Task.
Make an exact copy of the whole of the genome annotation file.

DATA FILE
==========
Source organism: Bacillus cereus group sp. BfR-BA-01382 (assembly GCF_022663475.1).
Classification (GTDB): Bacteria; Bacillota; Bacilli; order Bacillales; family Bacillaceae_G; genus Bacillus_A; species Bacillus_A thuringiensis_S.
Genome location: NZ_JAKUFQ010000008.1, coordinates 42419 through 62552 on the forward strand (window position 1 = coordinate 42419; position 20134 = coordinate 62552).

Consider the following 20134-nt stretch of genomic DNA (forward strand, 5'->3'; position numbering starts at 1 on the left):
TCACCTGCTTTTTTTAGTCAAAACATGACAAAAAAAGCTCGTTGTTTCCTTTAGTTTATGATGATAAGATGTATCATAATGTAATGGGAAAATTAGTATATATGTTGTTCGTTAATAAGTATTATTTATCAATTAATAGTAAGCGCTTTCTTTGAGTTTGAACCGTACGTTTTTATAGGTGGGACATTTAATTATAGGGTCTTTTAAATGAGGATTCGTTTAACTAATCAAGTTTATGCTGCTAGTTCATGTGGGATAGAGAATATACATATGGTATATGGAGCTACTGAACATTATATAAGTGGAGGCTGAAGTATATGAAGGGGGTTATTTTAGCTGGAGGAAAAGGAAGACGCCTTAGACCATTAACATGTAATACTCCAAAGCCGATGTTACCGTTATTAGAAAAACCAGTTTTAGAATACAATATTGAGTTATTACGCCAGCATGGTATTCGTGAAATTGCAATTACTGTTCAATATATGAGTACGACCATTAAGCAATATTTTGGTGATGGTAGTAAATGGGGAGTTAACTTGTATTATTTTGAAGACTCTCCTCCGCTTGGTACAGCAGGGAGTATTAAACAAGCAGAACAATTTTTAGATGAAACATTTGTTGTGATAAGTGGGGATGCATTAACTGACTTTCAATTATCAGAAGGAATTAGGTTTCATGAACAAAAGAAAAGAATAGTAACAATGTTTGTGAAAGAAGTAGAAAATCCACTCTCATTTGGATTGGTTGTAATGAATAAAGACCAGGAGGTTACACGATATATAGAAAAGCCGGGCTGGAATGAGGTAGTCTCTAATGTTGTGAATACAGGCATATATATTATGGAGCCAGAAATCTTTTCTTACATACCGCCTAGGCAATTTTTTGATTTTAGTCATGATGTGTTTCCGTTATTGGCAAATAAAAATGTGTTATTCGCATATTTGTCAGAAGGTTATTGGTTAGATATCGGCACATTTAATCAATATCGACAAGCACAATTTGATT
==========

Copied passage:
Source organism: Bacillus cereus group sp. BfR-BA-01382 (assembly GCF_022663475.1).
Classification (GTDB): Bacteria; Bacillota; Bacilli; order Bacillales; family Bacillaceae_G; genus Bacillus_A; species Bacillus_A thuringiensis_S.
Genome location: NZ_JAKUFQ010000008.1, coordinates 42419 through 62552 on the forward strand (window position 1 = coordinate 42419; position 20134 = coordinate 62552).

Consider the following 20134-nt stretch of genomic DNA (forward strand, 5'->3'; position numbering starts at 1 on the left):
TCACCTGCTTTTTTTAGTCAAAACATGACAAAAAAAGCTCGTTGTTTCCTTTAGTTTATGATGATAAGATGTATCATAATGTAATGGGAAAATTAGTATATATGTTGTTCGTTAATAAGTATTATTTATCAATTAATAGTAAGCGCTTTCTTTGAGTTTGAACCGTACGTTTTTATAGGTGGGACATTTAATTATAGGGTCTTTTAAATGAGGATTCGTTTAACTAATCAAGTTTATGCTGCTAGTTCATGTGGGATAGAGAATATACATATGGTATATGGAGCTACTGAACATTATATAAGTGGAGGCTGAAGTATATGAAGGGGGTTATTTTAGCTGGAGGAAAAGGAAGACGCCTTAGACCATTAACATGTAATACTCCAAAGCCGATGTTACCGTTATTAGAAAAACCAGTTTTAGAATACAATATTGAGTTATTACGCCAGCATGGTATTCGTGAAATTGCAATTACTGTTCAATATATGAGTACGACCATTAAGCAATATTTTGGTGATGGTAGTAAATGGGGAGTTAACTTGTATTATTTTGAAGACTCTCCTCCGCTTGGTACAGCAGGGAGTATTAAACAAGCAGAACAATTTTTAGATGAAACATTTGTTGTGATAAGTGGGGATGCATTAACTGACTTTCAATTATCAGAAGGAATTAGGTTTCATGAACAAAAGAAAAGAATAGTAACAATGTTTGTGAAAGAAGTAGAAAATCCACTCTCATTTGGATTGGTTGTAATGAATAAAGACCAGGAGGTTACACGATATATAGAAAAGCCGGGCTGGAATGAGGTAGTCTCTAATGTTGTGAATACAGGCATATATATTATGGAGCCAGAAATCTTTTCTTACATACCGCCTAGGCAATTTTTTGATTTTAGTCATGATGTGTTTCCGTTATTGGCAAATAAAAATGTGTTATTCGCATATTTGTCAGAAGGTTATTGGTTAGATATCGGCACATTTAATCAATATCGACAAGCACAATTTGATT